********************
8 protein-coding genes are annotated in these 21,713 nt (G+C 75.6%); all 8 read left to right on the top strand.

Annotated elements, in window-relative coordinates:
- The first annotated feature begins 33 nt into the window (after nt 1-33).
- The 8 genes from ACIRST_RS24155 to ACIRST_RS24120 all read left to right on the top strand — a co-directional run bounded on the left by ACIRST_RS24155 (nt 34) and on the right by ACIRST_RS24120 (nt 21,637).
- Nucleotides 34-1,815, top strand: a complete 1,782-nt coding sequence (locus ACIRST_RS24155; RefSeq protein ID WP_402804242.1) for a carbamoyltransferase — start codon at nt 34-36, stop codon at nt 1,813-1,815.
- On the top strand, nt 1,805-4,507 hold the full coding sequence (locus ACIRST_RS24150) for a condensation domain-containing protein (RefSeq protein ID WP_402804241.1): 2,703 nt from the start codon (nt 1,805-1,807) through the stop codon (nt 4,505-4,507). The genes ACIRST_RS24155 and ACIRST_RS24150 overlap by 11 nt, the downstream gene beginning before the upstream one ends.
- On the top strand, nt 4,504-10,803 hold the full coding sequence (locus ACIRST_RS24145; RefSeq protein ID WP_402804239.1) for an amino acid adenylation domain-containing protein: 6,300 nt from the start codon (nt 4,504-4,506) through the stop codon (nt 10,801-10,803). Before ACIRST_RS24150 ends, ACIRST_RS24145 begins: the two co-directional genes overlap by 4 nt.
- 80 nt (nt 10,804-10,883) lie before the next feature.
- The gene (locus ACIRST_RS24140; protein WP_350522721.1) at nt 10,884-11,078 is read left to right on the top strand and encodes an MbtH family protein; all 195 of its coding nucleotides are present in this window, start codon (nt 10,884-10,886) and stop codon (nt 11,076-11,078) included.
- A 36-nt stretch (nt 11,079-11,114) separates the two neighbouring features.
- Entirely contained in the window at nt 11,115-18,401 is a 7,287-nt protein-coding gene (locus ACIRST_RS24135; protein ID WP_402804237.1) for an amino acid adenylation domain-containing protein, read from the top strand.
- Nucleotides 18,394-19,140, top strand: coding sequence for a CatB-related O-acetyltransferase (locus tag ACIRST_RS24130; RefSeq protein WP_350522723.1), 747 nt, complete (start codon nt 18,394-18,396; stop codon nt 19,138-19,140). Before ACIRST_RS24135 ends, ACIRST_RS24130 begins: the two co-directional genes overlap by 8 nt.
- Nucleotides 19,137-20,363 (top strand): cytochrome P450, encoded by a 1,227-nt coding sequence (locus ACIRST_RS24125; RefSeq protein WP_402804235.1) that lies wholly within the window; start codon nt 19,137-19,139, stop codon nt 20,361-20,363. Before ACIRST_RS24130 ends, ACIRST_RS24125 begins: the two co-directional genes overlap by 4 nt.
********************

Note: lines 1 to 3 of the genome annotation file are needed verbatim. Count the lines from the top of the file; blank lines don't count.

8 protein-coding genes are annotated in these 21,713 nt (G+C 75.6%); all 8 read left to right on the top strand.

Annotated elements, in window-relative coordinates:
- The first annotated feature begins 33 nt into the window (after nt 1-33).